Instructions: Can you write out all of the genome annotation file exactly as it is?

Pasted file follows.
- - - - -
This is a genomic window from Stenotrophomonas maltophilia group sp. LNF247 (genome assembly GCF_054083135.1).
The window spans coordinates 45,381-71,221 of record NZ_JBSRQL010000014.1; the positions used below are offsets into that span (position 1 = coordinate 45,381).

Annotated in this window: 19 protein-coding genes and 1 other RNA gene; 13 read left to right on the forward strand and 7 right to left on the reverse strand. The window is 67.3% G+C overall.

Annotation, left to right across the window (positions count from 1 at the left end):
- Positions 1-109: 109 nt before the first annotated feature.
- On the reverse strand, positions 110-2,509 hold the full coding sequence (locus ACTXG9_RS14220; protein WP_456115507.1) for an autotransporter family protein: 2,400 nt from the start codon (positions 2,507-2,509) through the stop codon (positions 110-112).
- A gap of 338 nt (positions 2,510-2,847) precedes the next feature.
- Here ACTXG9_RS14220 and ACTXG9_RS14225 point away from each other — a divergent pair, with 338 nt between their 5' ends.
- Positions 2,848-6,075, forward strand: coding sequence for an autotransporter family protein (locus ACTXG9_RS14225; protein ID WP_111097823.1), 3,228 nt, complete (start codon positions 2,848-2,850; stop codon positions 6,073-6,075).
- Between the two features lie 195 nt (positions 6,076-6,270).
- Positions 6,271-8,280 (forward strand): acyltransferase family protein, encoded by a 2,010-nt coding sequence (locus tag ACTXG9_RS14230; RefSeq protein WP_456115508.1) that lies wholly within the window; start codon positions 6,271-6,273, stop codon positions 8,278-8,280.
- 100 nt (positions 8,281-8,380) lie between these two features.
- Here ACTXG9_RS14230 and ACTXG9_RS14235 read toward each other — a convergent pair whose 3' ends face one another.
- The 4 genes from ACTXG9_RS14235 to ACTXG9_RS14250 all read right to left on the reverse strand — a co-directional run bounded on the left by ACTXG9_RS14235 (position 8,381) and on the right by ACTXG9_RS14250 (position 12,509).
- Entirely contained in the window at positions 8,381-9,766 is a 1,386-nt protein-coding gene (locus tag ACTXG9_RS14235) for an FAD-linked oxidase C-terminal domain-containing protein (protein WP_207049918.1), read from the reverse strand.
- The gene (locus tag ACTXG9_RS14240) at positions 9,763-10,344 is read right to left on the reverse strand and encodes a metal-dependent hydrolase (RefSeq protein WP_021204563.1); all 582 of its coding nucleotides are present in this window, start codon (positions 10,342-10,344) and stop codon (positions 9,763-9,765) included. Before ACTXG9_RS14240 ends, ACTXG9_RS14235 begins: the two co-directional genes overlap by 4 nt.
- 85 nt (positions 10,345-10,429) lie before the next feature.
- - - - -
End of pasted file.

This is a genomic window from Stenotrophomonas maltophilia group sp. LNF247 (genome assembly GCF_054083135.1).
The window spans coordinates 45,381-71,221 of record NZ_JBSRQL010000014.1; the positions used below are offsets into that span (position 1 = coordinate 45,381).

Annotated in this window: 19 protein-coding genes and 1 other RNA gene; 13 read left to right on the forward strand and 7 right to left on the reverse strand. The window is 67.3% G+C overall.

Annotation, left to right across the window (positions count from 1 at the left end):
- Positions 1-109: 109 nt before the first annotated feature.
- On the reverse strand, positions 110-2,509 hold the full coding sequence (locus ACTXG9_RS14220; protein WP_456115507.1) for an autotransporter family protein: 2,400 nt from the start codon (positions 2,507-2,509) through the stop codon (positions 110-112).
- A gap of 338 nt (positions 2,510-2,847) precedes the next feature.
- Here ACTXG9_RS14220 and ACTXG9_RS14225 point away from each other — a divergent pair, with 338 nt between their 5' ends.
- Positions 2,848-6,075, forward strand: coding sequence for an autotransporter family protein (locus ACTXG9_RS14225; protein ID WP_111097823.1), 3,228 nt, complete (start codon positions 2,848-2,850; stop codon positions 6,073-6,075).
- Between the two features lie 195 nt (positions 6,076-6,270).
- Positions 6,271-8,280 (forward strand): acyltransferase family protein, encoded by a 2,010-nt coding sequence (locus tag ACTXG9_RS14230; RefSeq protein WP_456115508.1) that lies wholly within the window; start codon positions 6,271-6,273, stop codon positions 8,278-8,280.
- 100 nt (positions 8,281-8,380) lie between these two features.
- Here ACTXG9_RS14230 and ACTXG9_RS14235 read toward each other — a convergent pair whose 3' ends face one another.
- The 4 genes from ACTXG9_RS14235 to ACTXG9_RS14250 all read right to left on the reverse strand — a co-directional run bounded on the left by ACTXG9_RS14235 (position 8,381) and on the right by ACTXG9_RS14250 (position 12,509).
- Entirely contained in the window at positions 8,381-9,766 is a 1,386-nt protein-coding gene (locus tag ACTXG9_RS14235) for an FAD-linked oxidase C-terminal domain-containing protein (protein WP_207049918.1), read from the reverse strand.
- The gene (locus tag ACTXG9_RS14240) at positions 9,763-10,344 is read right to left on the reverse strand and encodes a metal-dependent hydrolase (RefSeq protein WP_021204563.1); all 582 of its coding nucleotides are present in this window, start codon (positions 10,342-10,344) and stop codon (positions 9,763-9,765) included. Before ACTXG9_RS14240 ends, ACTXG9_RS14235 begins: the two co-directional genes overlap by 4 nt.
- 85 nt (positions 10,345-10,429) lie before the next feature.